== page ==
Vote for a Liveable Ottawa!
Who doesn’t want safer roads?
During the run up to the 2014 elections it became clear once again that Ottawa’s residents want traffic to slow down. In Knoxdale - Merivale, our candidates tell us traffic is the biggest concern. The same concerns can be heard in the down town area, with King Edward being a major issue. So what do we want from our next council? In Vanier, citizens are asking for safer access to downtown. In Orleans, a candidate wants to build a safe Orleans route for cycling. Everywhere, citizens are asking for safe roads in their neighbourhoods. Citizens for Safe Cycling polled hundreds of residents who cycle for fun, to work, to shops, to family and many other destinations. These residents can be your neighbours, your colleagues or your elder at the church.
Then, we asked all candidate councillors three simple questions. Many councillors indicated that they recognise cycling (and walking for that matter) as a priority. The candidates we elect on October 27, 2014 will determine how strongly cycling-friendly projects and programs are championed in your community.
Citizens for Safe Cycling (CfSC) developed a four point cycling platform, based on input from residents, that can be implemented in the next term of council to make cycling safer and more accessible to people of all ages and abilities. From kids cycling to school, students cycling to university, commuters cycling to work, and seniors cycling on the many bike paths in Ottawa, many of us benefit from a healthy, livable Ottawa.
1. Support “Vision Zero”
- The Vision Zero approach to road safety: no loss of life is acceptable. Focus on education, enforcement, and engineering to protect all road users from harm.
- Reduce speed limits in residential areas to 40km/hr or less.
- Separate bike traffic from trucks and buses.
- Continue to support positive educational partnership efforts such as Safer Roads Ottawa, programs like "Lights on Bikes", and bike rodeos.
- Work with the Ottawa Police Service Board to promote cycling awareness amongst all road users and to focus enforcement on the most serious safety hazards.
2. Collaboration between different government layers in Ottawa
- Lack of coordination between different jurisdictions (Province, Cities, NCC) results in disconnected and inconsistent infrastructure.
- Establish a formal committee that meets regularly, including representatives from the City of Ottawa, National Capital Commission, Ville de Gatineau and Citizens for Safe Cycling, to identify opportunities for collaboration when new cycling facilities are planned.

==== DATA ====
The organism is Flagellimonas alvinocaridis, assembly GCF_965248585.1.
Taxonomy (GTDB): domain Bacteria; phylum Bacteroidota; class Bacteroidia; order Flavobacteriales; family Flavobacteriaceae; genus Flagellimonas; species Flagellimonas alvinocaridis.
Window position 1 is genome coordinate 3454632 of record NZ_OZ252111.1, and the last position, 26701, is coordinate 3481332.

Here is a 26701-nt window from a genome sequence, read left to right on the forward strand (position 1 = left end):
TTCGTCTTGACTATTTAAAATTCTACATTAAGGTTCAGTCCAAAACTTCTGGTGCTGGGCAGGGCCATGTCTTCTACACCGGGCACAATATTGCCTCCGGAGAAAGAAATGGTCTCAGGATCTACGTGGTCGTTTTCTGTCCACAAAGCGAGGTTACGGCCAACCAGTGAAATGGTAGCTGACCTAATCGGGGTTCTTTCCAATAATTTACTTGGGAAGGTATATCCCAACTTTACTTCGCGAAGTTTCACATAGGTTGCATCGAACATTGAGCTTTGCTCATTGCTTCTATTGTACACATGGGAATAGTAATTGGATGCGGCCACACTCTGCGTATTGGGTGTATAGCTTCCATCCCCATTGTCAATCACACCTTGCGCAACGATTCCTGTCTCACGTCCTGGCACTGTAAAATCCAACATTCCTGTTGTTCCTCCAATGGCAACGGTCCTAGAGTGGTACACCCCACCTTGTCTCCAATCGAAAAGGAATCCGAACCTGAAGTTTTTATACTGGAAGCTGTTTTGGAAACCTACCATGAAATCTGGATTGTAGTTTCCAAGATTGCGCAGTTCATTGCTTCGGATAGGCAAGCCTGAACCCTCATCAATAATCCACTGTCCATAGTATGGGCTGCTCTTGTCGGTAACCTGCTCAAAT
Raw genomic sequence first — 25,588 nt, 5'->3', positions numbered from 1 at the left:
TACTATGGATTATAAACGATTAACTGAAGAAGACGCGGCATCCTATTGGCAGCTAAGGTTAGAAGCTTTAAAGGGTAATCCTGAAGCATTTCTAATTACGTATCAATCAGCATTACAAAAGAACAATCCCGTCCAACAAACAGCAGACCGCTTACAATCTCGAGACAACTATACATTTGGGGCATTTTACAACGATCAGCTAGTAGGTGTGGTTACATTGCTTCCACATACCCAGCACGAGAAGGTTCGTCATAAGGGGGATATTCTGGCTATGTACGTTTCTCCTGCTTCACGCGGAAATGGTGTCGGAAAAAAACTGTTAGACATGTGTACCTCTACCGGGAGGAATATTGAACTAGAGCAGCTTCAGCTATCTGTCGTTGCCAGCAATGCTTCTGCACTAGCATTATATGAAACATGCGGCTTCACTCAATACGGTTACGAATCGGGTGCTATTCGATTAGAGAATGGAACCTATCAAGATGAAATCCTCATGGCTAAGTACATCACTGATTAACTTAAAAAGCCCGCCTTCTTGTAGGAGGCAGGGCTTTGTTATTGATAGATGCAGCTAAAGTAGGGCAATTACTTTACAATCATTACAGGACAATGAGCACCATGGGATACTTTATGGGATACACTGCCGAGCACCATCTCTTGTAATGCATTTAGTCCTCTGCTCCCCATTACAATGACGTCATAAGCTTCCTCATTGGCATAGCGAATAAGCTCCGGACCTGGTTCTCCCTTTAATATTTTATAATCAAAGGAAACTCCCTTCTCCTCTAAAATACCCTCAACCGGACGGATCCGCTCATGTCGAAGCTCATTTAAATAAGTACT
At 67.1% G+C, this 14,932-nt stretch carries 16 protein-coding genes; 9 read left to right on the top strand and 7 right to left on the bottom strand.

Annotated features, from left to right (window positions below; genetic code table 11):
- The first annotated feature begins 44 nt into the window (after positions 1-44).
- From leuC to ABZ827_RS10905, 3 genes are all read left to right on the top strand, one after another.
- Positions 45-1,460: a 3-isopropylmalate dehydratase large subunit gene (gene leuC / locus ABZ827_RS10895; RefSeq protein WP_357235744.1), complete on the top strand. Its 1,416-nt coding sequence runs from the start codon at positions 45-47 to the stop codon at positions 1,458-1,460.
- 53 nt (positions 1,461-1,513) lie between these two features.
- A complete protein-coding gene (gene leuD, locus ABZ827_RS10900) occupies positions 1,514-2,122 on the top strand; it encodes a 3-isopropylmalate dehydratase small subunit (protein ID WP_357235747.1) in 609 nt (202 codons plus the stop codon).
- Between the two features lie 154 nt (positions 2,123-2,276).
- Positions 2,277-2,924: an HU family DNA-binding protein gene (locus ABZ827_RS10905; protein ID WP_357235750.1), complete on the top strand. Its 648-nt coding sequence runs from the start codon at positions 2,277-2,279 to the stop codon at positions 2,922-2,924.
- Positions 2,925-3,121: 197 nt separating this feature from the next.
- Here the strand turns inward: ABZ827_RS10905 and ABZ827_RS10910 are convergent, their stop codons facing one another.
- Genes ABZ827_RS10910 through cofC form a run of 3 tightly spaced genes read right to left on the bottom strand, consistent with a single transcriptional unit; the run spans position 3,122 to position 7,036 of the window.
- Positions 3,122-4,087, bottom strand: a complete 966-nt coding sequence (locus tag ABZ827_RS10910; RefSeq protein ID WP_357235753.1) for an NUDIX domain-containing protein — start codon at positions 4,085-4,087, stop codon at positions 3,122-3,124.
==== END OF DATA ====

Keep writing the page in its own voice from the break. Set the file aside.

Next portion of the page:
- Collaborate with local businesses to promote the value of bike-friendly streets, and to improve bicycle parking and access to our city's businesses and workplaces.
- Ottawa's Cycling Plan calls for 5% of all trips to be made by bike by 2031, up from 2.4% in 2011.
- From 2011-2014, Council invested $28 million in cycling, which represents less than 0.85% of all transportation spending, or about $7.30 on the average residential annual tax bill. That is the equivalent of about 1.5 gallon (or 6 liters) of gas.
- CfSC recommends allocating $20 million annually to cycling. That is only 2.5% of overall mobility spending, and is a commitment that is equal to the number of people who already ride to work, school or the grocery store. It may sound like a lot, but the city’s entire budget is $2500 million.
4. Desirable Projects
- Make every neighbourhood bike friendly: complete missing links and community connections for a more continuous cycling network. Segregated facilities provide greater security than paint.
- Bikes are for all ages: Create ‘Complete Streets’ for all road users, and design new communities with safe routes to schools, parks, and recreational facilities.
- Let’s go to Lansdowne: Build the Fifth-Clegg foot & bike bridge, make improvements to the Bank Street Bridge.
- Park it: Expand the popular bicycle corral parking program to more business districts.
- Bus it: Encourage multimodal trips, with bike share, secure bike parking, and safe and convenient bike access at transit stops and stations.
From every perspective, creating a bike-friendly city makes sense. More mobility choices, a healthier population, less competition for road space and parking, a more appealing streetscape... The leadership to shift just a handful of dollars into creating quality space for cycling could spark enormous change during this term of council. Let’s not shortchange ourselves by making only minimal progress towards creating a liveable city. Tell your candidates that you intend to make your vote count towards prioritizing the fun, active, and sustainable Ottawa lifestyle!
See what your candidates have to say at: http://bikeottawa.ca/index.php/elections-2014/92-candidates-2014
 2013 Ottawa Cycling Plan section 3.1.2
 2011 Origin-Destination Study, table 3
 City of Ottawa news release, August 8, 2014